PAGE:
Farm Progress is part of the Informa Markets Division of Informa PLC

This site is operated by a business or businesses owned by Informa PLC and all copyright resides with them. Informa PLC's registered office is 5 Howick Place, London SW1P 1WG. Registered in England and Wales. Number 8860726.

Serving: IN

Pioneer in grain aeration controls still helping farmers save grain, stay safe

Pioneer in grain aeration controls still helping farmers save grain, stay safe
Eli Troyer's primary goal is to help farmers prevent grain spoilage issues.

A pioneer is sometimes defined as someone who charts a path through the wilderness. Or it’s someone who is constantly on the cutting edge, perhaps ahead of his or her time. Eli Troyer, Edon, Ohio, qualifies on both counts.

Troyer was one of the early inventors of automatic aeration controllers for grain bins. When Indiana Prairie Farmer first caught up with him more than 25 years ago, he was one of only a handful of people attempting to improve grain quality by automatically controlling grain aeration. The concept was slow to catch on because farmers didn’t even know they needed to worry about grain aeration, let alone understand why they should spend money on a product to do it for them.

FATHER-DAUGHTER TEAM: Eli Troyer and his daughter, Jenni Troyer-Krill, operate a company that provides equipment to help farmers manage stored grain more efficiently.

He’s traveled a rocky road, but Troyer has persevered, as true pioneers do. The company he founded and operates with his daughter, Jenni Troyer-Krill, AgriDry LLC, is now a division of GSI, owned by Agco. Troyer sat down with Indiana Prairie Farmer at the Farm Progress Show to answer some questions.

IPF: What has been your primary goal from the beginning?

Troyer: For nearly 40 years I’ve tried to work on ways to keep grain in better condition in the bin. The line of products we’ve developed helps do that. As technology advanced, we added more products to our lineup.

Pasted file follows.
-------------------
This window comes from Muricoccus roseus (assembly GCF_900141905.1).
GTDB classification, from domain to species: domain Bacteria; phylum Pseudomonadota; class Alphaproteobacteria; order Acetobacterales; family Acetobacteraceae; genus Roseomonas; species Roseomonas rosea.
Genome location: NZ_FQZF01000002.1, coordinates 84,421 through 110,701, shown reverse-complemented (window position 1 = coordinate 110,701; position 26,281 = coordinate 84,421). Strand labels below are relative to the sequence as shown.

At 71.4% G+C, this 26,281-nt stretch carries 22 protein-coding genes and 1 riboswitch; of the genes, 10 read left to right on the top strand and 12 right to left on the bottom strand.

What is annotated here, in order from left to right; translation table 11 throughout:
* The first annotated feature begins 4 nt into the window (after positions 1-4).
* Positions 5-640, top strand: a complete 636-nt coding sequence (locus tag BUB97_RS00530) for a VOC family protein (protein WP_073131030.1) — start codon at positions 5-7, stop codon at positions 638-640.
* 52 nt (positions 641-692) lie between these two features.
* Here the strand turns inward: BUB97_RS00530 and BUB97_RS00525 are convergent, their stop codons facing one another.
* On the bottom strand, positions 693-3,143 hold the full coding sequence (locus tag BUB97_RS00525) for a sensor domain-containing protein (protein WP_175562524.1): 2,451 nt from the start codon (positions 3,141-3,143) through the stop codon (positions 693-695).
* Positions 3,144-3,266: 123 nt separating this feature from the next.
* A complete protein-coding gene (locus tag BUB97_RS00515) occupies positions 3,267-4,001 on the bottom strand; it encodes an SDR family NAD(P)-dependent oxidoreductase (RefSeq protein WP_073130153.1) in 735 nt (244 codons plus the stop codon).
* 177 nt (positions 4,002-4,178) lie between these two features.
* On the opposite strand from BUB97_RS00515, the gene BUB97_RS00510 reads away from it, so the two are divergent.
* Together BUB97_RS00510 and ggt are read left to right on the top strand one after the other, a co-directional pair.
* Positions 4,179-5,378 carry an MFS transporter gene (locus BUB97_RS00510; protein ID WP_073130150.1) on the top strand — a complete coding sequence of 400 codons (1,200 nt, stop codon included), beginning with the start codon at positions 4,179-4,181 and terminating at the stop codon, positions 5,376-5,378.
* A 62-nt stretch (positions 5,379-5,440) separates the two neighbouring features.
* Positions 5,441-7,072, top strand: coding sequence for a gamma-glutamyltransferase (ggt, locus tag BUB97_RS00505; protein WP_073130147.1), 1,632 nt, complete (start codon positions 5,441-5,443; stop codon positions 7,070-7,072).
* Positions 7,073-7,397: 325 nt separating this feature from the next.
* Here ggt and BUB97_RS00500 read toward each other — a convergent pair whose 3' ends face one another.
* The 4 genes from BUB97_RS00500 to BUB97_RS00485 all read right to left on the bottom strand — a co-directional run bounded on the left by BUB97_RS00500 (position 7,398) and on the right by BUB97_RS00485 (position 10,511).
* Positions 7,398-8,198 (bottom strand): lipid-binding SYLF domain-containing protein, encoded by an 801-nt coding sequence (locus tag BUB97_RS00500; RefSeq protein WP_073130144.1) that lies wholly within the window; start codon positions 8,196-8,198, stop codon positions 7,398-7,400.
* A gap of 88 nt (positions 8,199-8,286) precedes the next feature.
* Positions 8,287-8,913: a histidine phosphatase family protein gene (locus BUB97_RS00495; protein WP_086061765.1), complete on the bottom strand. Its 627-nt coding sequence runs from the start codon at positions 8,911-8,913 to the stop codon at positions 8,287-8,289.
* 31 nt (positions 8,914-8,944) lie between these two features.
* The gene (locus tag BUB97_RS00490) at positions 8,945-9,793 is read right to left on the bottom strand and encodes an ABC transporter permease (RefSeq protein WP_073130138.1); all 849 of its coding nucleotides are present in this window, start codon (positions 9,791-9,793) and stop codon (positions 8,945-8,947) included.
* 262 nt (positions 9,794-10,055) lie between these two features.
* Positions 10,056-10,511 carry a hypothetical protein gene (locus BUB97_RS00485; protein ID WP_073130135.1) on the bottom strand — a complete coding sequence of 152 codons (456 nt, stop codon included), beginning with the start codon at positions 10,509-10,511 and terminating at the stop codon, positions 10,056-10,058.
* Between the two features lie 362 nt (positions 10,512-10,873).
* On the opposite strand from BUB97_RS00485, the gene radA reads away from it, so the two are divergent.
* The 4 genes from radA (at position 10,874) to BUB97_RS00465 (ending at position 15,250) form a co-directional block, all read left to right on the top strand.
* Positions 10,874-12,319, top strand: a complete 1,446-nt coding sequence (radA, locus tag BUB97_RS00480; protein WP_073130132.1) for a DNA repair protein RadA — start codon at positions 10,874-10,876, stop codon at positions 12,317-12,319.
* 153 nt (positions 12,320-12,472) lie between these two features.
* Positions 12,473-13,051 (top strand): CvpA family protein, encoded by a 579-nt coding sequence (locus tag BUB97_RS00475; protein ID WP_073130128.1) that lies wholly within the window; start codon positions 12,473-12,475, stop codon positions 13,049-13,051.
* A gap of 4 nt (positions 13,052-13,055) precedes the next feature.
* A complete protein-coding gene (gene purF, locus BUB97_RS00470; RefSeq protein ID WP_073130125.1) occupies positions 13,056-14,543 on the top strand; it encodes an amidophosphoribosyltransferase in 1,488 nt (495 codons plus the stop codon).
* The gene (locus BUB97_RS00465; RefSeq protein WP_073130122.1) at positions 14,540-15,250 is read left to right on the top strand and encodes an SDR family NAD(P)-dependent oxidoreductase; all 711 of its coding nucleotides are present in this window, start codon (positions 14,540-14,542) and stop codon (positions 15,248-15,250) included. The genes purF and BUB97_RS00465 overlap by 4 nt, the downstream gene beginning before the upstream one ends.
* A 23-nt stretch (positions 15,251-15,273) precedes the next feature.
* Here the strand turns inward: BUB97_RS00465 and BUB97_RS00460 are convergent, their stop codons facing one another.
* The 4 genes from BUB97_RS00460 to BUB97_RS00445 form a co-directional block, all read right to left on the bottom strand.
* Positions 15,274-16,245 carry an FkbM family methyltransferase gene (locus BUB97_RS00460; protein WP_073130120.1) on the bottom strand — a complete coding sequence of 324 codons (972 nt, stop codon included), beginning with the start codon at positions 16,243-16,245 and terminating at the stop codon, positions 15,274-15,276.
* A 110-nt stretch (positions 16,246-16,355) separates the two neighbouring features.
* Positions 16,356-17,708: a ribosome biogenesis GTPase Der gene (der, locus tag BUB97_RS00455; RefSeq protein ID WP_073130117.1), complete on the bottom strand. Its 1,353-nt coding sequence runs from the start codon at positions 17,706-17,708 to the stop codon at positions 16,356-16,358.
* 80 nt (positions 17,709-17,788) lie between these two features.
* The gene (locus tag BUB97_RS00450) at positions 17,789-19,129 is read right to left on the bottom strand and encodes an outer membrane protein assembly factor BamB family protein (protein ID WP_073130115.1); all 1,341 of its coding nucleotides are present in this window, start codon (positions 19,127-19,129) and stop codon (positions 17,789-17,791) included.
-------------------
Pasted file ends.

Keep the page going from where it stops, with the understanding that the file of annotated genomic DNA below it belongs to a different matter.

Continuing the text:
IPF: What are the keys to keeping grain in condition?

Troyer: I believe there are four keys. First, you must control the temperature of the grain in the bin. Second, spread the fines evenly across the grain mass, and control the temperature of the entire grain mass, including the fines. Third, put quality grain into the bin in the first place. Fourth, monitor the grain in the bin. You need to monitor temperature and moisture. Temperature is so important because if not controlled properly, it can lead to condensation, which can be the start of storage issues.

IPF: You don’t think it’s necessary to core a bin to remove fines?

Troyer: If you use a grain spreader that distributes the grain evenly when it enters the top of the bin, fines are distributed throughout, as well. They don’t wind up in the center, blocking airflow. So, no, if you use a spreader, you don’t need to pull out truckloads to pull down the core of grain in the bin.

IPF: How does maintaining grain quality relate to safety?

Troyer: One of the biggest causes of entrapment and accidents around grain bins is spoiled grain. The idea is to manage the grain so you don’t physically have to go in the bin any more than is absolutely necessary.

IPF: Is the idea of managing grain and using automatic aeration controllers finally catching on?

Troyer: Yes. Five years ago I had one employee: me. The business mushroomed until we had 48 employees. Then $3 corn came along and changed the picture.

IPF: Why did you sell your company to GSI?

Troyer: It allows us to expand our marketing reach and serve more customers. We now have 26 people, who are Agco employees.

IPF: Is maintaining quality as important with $3 corn as it was before?

Troyer: Absolutely. It’s still important to maintain the quality of the grain you’re selling.

Hide comments


  • Allowed HTML tags: <em> <strong> <blockquote> <br> <p>

Plain text

  • No HTML tags allowed.
  • Web page addresses and e-mail addresses turn into links automatically.
  • Lines and paragraphs break automatically.